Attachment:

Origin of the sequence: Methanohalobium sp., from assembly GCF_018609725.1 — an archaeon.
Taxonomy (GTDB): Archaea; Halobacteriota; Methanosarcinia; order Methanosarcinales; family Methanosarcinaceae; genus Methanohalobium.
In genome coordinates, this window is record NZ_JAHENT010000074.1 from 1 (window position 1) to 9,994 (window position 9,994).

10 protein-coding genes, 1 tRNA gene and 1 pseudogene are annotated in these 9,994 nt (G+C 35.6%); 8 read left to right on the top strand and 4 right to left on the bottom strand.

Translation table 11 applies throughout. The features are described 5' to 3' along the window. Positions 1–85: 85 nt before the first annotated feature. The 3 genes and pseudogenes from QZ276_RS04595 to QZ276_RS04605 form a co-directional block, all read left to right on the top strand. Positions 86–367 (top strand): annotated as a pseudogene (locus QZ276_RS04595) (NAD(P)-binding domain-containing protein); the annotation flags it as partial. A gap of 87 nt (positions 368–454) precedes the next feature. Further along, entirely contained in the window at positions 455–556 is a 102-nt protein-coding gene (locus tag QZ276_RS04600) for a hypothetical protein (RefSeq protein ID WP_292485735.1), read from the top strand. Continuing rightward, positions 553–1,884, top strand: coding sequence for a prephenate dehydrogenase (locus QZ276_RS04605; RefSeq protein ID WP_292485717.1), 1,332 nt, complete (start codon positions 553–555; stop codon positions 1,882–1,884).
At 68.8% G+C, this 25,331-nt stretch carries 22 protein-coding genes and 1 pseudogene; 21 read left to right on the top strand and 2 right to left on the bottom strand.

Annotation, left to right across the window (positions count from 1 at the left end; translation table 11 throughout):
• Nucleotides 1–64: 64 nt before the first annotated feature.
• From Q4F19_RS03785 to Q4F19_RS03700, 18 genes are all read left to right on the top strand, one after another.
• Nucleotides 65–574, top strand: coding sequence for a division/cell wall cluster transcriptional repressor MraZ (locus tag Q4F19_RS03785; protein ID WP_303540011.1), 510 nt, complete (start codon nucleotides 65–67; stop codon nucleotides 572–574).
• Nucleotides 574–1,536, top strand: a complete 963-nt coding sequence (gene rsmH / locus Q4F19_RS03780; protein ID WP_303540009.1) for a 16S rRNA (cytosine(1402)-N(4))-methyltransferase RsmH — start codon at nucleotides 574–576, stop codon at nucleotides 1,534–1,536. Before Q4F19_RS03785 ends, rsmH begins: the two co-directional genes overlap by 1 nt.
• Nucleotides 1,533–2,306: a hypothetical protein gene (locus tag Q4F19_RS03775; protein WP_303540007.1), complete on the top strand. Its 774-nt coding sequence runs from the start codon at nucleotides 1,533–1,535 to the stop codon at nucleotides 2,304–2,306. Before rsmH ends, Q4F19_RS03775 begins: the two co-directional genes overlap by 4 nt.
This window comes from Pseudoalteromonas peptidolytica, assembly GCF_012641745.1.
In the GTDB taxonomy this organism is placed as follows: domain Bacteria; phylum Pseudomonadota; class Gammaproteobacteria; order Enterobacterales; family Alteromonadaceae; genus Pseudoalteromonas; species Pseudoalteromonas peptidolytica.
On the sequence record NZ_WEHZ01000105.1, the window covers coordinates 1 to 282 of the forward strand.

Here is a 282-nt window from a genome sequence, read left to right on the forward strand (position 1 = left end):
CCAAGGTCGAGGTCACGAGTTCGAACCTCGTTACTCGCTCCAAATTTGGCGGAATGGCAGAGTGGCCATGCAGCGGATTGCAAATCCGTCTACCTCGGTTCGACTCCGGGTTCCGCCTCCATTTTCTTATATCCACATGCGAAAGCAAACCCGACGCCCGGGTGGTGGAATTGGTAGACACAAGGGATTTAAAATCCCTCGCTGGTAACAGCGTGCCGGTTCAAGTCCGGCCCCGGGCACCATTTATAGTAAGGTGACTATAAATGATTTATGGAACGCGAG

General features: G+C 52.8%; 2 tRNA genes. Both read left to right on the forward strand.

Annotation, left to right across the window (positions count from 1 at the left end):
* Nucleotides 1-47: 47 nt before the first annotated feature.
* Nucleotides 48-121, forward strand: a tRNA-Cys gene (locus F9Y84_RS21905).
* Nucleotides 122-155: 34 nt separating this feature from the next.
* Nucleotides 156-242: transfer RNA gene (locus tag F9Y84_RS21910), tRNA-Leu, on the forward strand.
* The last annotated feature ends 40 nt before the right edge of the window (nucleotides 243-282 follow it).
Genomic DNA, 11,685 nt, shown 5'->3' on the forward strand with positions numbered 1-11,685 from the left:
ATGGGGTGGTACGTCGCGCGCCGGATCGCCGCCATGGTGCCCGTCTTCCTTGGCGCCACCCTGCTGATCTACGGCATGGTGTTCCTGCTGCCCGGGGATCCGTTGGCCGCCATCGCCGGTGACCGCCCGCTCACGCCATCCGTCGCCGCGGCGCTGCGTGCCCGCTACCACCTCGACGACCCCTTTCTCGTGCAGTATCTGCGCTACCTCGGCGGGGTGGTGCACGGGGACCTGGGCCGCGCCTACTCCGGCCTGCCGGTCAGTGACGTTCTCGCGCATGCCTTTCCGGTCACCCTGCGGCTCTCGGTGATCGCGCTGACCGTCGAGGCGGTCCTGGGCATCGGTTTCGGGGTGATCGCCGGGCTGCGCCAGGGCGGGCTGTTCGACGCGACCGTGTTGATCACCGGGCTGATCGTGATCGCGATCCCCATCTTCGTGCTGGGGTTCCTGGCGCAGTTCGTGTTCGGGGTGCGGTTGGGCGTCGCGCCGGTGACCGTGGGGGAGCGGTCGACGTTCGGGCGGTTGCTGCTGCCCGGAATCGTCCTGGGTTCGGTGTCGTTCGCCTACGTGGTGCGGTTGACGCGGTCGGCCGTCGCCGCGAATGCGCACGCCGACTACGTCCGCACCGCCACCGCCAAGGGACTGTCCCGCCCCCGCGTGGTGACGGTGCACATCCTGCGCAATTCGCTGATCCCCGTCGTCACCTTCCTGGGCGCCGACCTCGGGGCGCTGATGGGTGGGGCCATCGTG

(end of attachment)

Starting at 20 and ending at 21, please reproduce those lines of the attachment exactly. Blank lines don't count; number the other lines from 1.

* Nucleotides 1-47: 47 nt before the first annotated feature.
* Nucleotides 48-121, forward strand: a tRNA-Cys gene (locus F9Y84_RS21905).